So that creature was Anger, Pandora mused. And it was gigantic. Wow, people must have a lot of anger, before...before they figured out a way to get rid of it, and hide it away, sweep it under the carpet as they used to say. Or rather, lock it away in a special jar with a Guardian to watch over it, Pandora thought sourly.
So much larger than grief was, she mused, as she ran in the direction of the ethereal creature, towards the ocean on the other side of a narrow strip of jungle.
She tore through the thick brush of the jungle, pushing plants and leaves out of her face, and jumping over rocks and ferns on the forest floor. It seemed like a lifetime but she eventually broke free of the suffocating jungle and burst out onto a clear, pristine stretch of white sand beach, nothing for miles but sparkling blue waters, and in the distance, she could see the indistinct forms of pirate ships, hovering like vultures along the horizon, waiting for the right time to attack.
She spun around looking up one part of the beach and then the other, and she spotted it, making its way on stilt-like multitude of legs towards the far end of the city, the slums.
She put on a burst of speed, her baton in her hand. It was difficult to move quickly in the soft powdery sand, and it zapped her of energy. She had just reached the edge of the Underworld, as that part of town was known, and she saw Anger disappear up a narrow, winding street. Her foot just hit the first paved bit of ground when the sun overhead disappeared as if a cloud had blocked its rays. She looked up and saw …a heavy blanket of darkness, moving across the sky as if the Gods were pulling up a duvet over themselves. Her wrist monitor beeped and she glanced down: Depression, the letters scrolled across the smooth, glassy face, like what Dora had read signs used to be like centuries ago, advertising cars for sale, or school events, or…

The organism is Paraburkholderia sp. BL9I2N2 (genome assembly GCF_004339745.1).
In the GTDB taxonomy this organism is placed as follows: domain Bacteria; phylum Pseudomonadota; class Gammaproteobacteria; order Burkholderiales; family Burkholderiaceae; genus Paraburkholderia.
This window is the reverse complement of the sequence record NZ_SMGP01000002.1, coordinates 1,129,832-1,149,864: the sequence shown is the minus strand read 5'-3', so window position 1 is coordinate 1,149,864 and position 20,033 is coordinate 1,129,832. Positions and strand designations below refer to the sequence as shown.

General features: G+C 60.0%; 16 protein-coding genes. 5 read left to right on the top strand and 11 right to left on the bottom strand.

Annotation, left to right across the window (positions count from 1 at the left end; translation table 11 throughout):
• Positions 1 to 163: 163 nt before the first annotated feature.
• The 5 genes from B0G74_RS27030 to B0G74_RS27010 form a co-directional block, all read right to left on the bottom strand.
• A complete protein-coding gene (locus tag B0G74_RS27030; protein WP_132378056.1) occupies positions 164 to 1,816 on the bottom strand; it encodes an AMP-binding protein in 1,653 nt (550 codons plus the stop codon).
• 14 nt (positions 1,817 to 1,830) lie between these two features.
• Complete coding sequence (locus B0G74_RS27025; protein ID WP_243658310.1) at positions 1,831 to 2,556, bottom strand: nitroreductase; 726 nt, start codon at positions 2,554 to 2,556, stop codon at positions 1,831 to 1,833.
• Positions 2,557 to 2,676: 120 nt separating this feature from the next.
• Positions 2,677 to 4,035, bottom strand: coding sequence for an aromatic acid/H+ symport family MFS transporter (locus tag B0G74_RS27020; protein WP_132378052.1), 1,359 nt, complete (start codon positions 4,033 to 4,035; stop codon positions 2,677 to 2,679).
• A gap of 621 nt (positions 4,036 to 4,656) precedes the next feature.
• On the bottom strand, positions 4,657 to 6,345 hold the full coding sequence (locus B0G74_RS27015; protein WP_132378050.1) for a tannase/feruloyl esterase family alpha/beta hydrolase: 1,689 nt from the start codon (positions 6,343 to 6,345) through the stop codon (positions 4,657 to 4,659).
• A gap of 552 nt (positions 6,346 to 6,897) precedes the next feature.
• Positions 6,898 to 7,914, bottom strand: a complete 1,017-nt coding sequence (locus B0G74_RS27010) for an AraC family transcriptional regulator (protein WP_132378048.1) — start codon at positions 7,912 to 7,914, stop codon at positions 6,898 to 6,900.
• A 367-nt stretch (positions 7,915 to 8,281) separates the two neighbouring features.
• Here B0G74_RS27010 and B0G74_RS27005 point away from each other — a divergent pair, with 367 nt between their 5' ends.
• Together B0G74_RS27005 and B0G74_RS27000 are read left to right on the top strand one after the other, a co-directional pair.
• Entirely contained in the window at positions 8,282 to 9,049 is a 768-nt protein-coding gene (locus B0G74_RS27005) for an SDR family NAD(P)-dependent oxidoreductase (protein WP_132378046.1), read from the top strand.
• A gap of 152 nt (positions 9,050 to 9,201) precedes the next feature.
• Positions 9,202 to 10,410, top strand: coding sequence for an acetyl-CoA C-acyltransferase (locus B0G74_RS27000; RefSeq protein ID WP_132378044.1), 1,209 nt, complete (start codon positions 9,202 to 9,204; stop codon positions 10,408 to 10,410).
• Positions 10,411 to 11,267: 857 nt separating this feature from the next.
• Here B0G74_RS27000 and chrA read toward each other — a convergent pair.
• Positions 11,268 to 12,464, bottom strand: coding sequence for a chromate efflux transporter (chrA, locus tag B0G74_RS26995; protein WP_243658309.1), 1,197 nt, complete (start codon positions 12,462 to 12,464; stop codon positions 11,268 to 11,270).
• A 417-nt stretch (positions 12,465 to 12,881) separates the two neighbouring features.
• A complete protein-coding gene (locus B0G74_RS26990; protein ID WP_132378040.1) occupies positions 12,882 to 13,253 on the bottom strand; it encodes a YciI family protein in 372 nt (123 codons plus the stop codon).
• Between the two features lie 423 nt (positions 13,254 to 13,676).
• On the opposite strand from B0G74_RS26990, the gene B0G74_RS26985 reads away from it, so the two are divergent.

She paused a moment, her jaw dropping as more words appeared, first scrolling and then flashing as if to confirm them: hate, regret, shame, worry, panic, anxiety, fear.